By Madeleine Coorey, AFP
SYDNEY–Australia’s best-known lifeguard Bruce ‘Hoppo’ Hopkins knows there’s nothing better than the naked eye to spot the dangers of the surf �X rip currents and sharks. But the head lifeguard at Sydney’s most famous beach Bondi is happy nonetheless that local authorities have installed cameras to help scan the water, a move officials believe saves lives. ��You get a report that someone has gone into the water … you can put the camera on and get a closer look,�� Hopkins tells AFP from his lookout at the center of the crowded beach. ��Nothing is going to beat your eyes �X those of the lifeguards from the tower. This is for back-up and assistance,�� he says of the cameras that have made it easier to monitor Bondi for a couple of years and have more recently been installed at nearby beaches.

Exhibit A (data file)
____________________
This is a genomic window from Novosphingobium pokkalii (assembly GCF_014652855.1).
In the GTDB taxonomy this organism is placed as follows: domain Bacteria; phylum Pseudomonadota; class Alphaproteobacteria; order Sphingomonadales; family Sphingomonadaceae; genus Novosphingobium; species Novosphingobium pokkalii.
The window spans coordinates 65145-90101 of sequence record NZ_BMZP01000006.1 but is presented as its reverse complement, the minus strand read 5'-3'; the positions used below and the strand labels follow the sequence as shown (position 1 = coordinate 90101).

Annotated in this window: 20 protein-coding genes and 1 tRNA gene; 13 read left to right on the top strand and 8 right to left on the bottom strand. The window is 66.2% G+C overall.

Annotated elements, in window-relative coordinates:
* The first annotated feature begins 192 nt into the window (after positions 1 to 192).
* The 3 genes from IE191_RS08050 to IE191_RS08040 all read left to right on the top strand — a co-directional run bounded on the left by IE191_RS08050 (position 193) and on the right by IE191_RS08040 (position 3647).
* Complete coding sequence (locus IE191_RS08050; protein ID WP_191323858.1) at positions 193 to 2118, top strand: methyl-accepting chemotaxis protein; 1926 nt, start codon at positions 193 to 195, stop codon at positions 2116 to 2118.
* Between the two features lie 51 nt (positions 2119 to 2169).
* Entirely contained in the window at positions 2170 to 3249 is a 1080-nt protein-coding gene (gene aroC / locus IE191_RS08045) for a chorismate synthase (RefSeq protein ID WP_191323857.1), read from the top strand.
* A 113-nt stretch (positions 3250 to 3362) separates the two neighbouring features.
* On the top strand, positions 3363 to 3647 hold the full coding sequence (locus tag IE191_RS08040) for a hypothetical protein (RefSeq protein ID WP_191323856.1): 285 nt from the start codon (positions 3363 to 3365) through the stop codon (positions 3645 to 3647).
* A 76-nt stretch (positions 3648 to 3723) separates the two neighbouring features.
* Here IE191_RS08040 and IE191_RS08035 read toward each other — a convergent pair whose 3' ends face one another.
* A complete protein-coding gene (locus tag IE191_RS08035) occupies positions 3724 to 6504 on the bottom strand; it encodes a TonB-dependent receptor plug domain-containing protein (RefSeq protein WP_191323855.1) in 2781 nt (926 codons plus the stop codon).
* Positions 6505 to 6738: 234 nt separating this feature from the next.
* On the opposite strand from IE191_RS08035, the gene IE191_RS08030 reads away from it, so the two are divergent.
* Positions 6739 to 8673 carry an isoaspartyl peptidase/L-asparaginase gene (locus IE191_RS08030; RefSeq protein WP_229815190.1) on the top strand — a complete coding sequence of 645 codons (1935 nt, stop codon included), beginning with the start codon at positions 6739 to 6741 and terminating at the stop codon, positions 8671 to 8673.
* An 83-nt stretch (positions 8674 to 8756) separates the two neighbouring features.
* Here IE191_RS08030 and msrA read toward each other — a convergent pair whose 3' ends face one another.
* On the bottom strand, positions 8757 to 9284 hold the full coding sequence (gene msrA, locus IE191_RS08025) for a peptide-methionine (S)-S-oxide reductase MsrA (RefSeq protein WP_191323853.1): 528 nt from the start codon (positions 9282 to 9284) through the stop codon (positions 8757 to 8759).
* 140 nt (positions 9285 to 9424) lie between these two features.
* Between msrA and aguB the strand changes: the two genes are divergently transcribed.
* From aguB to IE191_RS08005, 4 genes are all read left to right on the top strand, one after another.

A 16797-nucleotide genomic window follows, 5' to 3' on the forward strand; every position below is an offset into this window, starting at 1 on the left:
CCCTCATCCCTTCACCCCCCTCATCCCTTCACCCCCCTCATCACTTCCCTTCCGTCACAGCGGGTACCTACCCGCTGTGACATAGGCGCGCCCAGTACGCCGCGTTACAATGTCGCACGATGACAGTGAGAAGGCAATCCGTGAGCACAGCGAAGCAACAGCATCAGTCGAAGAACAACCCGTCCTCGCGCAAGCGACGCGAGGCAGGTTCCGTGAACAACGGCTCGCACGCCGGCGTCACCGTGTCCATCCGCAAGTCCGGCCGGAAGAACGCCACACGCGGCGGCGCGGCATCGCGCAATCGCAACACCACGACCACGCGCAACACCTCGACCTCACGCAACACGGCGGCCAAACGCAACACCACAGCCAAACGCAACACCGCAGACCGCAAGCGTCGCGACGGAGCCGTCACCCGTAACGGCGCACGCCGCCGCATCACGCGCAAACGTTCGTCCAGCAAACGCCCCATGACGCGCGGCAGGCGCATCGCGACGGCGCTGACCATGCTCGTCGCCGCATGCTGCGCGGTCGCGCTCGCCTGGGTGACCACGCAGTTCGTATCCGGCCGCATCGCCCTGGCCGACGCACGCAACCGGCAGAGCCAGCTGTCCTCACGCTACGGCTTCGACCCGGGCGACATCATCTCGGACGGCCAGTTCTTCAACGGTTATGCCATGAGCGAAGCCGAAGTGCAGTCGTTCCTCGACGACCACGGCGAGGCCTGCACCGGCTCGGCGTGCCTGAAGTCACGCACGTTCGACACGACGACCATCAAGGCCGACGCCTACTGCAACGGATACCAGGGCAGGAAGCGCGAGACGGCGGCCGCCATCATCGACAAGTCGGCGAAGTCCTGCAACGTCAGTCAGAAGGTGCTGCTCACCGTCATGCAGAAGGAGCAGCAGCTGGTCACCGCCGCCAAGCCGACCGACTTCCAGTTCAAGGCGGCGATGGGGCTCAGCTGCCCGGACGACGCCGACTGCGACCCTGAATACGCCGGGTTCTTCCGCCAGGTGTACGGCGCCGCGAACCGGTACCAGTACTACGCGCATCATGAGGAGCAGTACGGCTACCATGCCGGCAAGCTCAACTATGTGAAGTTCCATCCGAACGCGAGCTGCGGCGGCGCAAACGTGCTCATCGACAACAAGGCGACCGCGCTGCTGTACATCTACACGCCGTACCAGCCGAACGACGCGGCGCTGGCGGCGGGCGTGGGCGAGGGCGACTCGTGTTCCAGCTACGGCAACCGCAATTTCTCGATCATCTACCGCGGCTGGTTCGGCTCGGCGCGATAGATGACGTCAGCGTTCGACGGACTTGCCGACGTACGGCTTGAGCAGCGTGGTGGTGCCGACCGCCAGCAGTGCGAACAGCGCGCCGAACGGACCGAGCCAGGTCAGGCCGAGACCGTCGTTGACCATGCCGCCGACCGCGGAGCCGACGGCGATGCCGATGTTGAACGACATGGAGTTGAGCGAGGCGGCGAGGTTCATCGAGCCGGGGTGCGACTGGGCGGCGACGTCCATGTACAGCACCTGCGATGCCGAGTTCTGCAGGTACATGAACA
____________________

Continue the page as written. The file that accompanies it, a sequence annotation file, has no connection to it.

Lifeguards patrol Bondi Beach every day of the year, but the neighboring, and sometimes challenging, beaches of Bronte and Tamarama are unpatrolled by paid lifeguards during some of the southern hemisphere winter months. The new cameras at Tamarama, installed a few months ago, and those at Bronte allow lifeguards at Bondi to monitor what’s happening at those beaches in real time.
They can respond to any emergencies by jumping on a jetski, often reaching the scene in just one or two minutes. ��Often you will get a call that a board rider or someone is in trouble. You can look at the footage to get a jetski (out there). You can always zoom in too, on rock fishermen,�� says Hopkins. In decades past it used to be that swimming was discouraged at Sydney beaches due to the dangers of sharks and stingrays and for ��reasons of decorum.��